Bank Financing With a Lease Option
The good news for renters is that typically, banks will allow the total funds of the premium above the rental payments to go to the downpayment for purchasing the home. However, if the rent charged was an at-market rate, the bank may not allow any of the funds to be applied to the purchase price. It's important that buyers check with multiple banks to determine their policies regarding financing a mortgage for a home with a lease option.
The Term of a Lease Option
The term of the option may be any period on which the property owner and renter agree, but is commonly one to three years. The lease option contract also stipulates the property's purchase price at the start of the lease or how that price will be determined at the end of the option.
Reasons to Use a Lease Option
There are several reasons why the renter and the owner might enter into a lease option. It's important to consider whether the benefits outweigh any drawbacks for entering into the agreement.
Why Renters Enter Into a Lease Option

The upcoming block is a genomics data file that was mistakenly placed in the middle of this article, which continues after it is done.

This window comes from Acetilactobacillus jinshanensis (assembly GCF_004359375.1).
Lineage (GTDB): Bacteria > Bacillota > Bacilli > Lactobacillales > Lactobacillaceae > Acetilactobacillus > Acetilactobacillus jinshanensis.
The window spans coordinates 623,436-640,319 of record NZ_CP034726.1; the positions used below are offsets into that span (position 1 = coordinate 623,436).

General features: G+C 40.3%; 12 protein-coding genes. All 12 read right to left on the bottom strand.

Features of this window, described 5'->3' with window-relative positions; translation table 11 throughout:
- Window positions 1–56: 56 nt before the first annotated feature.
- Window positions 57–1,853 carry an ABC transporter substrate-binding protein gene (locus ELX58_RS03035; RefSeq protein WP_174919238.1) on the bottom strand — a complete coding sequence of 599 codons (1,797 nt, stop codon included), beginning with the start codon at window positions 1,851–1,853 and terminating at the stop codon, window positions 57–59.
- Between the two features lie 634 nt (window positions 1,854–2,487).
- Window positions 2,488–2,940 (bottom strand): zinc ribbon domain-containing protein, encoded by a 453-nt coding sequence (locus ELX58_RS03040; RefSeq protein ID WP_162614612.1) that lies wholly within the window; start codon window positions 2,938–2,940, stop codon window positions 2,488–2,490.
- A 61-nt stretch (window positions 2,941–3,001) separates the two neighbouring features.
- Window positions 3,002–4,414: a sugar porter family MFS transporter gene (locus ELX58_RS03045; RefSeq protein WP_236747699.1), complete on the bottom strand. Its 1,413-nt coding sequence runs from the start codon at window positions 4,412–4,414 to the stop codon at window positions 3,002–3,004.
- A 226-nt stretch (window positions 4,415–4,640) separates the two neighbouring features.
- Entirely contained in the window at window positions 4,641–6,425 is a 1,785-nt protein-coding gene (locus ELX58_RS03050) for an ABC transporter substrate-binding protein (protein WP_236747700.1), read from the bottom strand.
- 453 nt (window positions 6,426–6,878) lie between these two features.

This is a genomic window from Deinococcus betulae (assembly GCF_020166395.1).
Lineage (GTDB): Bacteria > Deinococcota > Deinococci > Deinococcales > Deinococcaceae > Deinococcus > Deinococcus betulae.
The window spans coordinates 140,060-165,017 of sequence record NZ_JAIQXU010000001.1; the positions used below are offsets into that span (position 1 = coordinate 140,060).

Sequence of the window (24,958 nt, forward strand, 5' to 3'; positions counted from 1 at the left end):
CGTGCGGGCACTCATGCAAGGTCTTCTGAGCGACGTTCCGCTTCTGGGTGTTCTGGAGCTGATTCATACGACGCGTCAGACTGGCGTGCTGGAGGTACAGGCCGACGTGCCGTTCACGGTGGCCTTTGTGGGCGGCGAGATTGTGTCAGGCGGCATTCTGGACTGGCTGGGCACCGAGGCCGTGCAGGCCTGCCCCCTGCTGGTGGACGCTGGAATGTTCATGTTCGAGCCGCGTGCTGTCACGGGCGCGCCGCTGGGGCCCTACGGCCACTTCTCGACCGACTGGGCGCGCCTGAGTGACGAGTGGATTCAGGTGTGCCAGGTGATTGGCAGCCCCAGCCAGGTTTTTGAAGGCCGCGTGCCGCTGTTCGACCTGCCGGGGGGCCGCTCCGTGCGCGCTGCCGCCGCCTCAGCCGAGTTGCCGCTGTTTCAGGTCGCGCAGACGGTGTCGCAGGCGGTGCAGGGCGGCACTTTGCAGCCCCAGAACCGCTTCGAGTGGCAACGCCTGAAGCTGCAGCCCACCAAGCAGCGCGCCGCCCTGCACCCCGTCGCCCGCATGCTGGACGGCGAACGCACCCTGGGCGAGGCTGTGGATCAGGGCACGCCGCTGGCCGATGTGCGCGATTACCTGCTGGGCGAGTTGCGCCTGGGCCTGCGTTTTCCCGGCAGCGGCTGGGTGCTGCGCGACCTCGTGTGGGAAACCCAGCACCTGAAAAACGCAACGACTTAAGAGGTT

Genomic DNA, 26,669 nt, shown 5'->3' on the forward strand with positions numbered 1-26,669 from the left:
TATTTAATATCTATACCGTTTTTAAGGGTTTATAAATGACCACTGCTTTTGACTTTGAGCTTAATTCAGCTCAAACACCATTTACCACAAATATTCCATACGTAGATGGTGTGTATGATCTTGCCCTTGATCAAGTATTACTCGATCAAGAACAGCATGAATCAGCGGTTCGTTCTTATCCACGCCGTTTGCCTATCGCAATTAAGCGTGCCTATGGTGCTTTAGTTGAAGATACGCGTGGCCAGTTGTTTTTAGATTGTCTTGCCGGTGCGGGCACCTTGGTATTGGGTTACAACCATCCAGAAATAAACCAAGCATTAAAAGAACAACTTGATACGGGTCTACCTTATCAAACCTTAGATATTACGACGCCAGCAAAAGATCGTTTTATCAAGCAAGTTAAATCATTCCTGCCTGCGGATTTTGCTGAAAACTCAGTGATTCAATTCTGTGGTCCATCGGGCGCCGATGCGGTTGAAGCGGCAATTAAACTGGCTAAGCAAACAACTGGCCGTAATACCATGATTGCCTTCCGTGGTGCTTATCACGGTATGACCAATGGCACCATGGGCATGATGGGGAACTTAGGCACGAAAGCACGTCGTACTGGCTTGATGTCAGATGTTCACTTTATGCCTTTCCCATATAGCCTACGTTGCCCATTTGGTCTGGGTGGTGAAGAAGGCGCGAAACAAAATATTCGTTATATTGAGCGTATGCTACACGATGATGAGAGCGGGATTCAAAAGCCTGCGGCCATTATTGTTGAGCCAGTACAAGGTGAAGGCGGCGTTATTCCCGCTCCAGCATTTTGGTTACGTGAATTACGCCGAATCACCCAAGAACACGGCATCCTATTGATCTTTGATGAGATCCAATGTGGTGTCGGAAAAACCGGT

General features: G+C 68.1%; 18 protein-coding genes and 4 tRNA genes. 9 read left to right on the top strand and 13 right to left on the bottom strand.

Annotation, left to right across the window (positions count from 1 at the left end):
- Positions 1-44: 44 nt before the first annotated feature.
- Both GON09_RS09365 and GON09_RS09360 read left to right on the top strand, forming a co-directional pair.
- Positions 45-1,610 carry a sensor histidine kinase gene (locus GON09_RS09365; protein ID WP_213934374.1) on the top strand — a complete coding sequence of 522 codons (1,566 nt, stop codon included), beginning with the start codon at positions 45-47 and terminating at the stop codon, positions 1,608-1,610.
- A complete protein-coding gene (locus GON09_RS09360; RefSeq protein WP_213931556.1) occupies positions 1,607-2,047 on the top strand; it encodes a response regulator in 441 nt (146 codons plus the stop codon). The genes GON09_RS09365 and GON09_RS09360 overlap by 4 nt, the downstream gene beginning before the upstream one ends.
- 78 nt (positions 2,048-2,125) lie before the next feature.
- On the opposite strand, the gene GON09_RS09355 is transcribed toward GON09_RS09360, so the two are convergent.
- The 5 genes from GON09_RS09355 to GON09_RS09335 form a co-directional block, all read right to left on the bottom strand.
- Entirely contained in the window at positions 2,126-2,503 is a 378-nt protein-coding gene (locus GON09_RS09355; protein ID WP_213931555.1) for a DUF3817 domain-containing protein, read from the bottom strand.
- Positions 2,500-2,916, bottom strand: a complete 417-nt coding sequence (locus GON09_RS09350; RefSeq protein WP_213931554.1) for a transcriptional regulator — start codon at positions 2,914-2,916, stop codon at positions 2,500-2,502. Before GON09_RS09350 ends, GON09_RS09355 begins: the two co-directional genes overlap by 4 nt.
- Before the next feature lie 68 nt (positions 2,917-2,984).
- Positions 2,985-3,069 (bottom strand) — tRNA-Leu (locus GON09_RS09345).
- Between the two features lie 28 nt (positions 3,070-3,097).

A potential buyer may have many reasons to use a lease option rather than buy the property outright at the start. A major consideration is not having enough money or credit to make the purchase. Renting can allow the potential buyer to save money for the purchase and at the same time, build their credit by making regular, on-time payments.
The renter has a chance to buy a property in the future at today's prices. If the renter doesn't have the money saved today to buy the home but is worried the home's value will increase in the next few years, the lease option is a good choice. Also, if the renter loves the home, the school district, or the neighborhood, the lease option takes the home off the market—allowing the renter to save enough to buy it when the lease ends.
Even if the potential buyer has the means to purchase the property, they may not want to commit to it right away. For example, if the potential buyer is from another place, they might want to live in the new town before committing to the purchase. Or, they may still have their old property to sell before being able to buy the new property.
Finally, the property may not qualify for certain loans, including a VA loan, due to needed repairs or upgrades. By renting first, the potential buyer can make those improvements in order to qualify for the loan later.
Why Owners Enter Into a Lease Option
A property owner may enter into a lease option agreement because they had trouble selling the house outright. The option can make the property more attractive to different types of potential buyers.
Also, if a homeowner is thinking of selling the home in a few years, the lease option allows the owner to collect a premium above the current market for rent. The worst-case scenario is that the renter doesn't buy the house; the owner places it on the market to sell and keeps the extra funds paid above the standard monthly rent.